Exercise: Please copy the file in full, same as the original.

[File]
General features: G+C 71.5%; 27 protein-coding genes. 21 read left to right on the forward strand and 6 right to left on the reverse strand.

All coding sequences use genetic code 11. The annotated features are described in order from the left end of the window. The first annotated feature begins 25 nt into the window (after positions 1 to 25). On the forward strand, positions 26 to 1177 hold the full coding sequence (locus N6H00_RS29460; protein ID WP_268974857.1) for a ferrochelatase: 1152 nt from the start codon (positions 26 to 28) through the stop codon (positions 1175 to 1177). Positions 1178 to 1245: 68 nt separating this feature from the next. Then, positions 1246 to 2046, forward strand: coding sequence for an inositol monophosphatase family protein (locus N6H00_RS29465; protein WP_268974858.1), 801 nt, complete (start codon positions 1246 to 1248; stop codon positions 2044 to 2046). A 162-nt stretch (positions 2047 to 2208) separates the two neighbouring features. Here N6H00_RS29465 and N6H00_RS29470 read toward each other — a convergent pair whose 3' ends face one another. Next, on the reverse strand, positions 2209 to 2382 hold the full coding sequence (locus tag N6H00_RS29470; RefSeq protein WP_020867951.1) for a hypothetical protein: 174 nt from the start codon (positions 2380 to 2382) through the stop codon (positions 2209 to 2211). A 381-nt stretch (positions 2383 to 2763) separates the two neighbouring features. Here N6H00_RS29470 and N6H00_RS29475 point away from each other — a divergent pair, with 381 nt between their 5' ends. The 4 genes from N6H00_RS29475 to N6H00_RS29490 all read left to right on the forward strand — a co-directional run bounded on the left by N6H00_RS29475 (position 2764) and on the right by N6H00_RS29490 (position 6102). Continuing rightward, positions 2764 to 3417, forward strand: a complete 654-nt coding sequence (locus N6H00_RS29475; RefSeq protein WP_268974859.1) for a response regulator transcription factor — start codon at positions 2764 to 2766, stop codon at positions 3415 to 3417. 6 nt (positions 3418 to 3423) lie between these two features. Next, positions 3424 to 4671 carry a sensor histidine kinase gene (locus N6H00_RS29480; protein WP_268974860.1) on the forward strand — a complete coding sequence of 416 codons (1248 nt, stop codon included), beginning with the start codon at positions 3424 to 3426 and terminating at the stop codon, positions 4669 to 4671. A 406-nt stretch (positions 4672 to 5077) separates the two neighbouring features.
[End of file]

General features: G+C 71.5%; 27 protein-coding genes. 21 read left to right on the forward strand and 6 right to left on the reverse strand.

All coding sequences use genetic code 11. The annotated features are described in order from the left end of the window. The first annotated feature begins 25 nt into the window (after positions 1 to 25). On the forward strand, positions 26 to 1177 hold the full coding sequence (locus N6H00_RS29460; protein ID WP_268974857.1) for a ferrochelatase: 1152 nt from the start codon (positions 26 to 28) through the stop codon (positions 1175 to 1177). Positions 1178 to 1245: 68 nt separating this feature from the next. Then, positions 1246 to 2046, forward strand: coding sequence for an inositol monophosphatase family protein (locus N6H00_RS29465; protein WP_268974858.1), 801 nt, complete (start codon positions 1246 to 1248; stop codon positions 2044 to 2046). A 162-nt stretch (positions 2047 to 2208) separates the two neighbouring features. Here N6H00_RS29465 and N6H00_RS29470 read toward each other — a convergent pair whose 3' ends face one another. Next, on the reverse strand, positions 2209 to 2382 hold the full coding sequence (locus tag N6H00_RS29470; RefSeq protein WP_020867951.1) for a hypothetical protein: 174 nt from the start codon (positions 2380 to 2382) through the stop codon (positions 2209 to 2211). A 381-nt stretch (positions 2383 to 2763) separates the two neighbouring features. Here N6H00_RS29470 and N6H00_RS29475 point away from each other — a divergent pair, with 381 nt between their 5' ends. The 4 genes from N6H00_RS29475 to N6H00_RS29490 all read left to right on the forward strand — a co-directional run bounded on the left by N6H00_RS29475 (position 2764) and on the right by N6H00_RS29490 (position 6102). Continuing rightward, positions 2764 to 3417, forward strand: a complete 654-nt coding sequence (locus N6H00_RS29475; RefSeq protein WP_268974859.1) for a response regulator transcription factor — start codon at positions 2764 to 2766, stop codon at positions 3415 to 3417. 6 nt (positions 3418 to 3423) lie between these two features. Next, positions 3424 to 4671 carry a sensor histidine kinase gene (locus N6H00_RS29480; protein WP_268974860.1) on the forward strand — a complete coding sequence of 416 codons (1248 nt, stop codon included), beginning with the start codon at positions 3424 to 3426 and terminating at the stop codon, positions 4669 to 4671. A 406-nt stretch (positions 4672 to 5077) separates the two neighbouring features.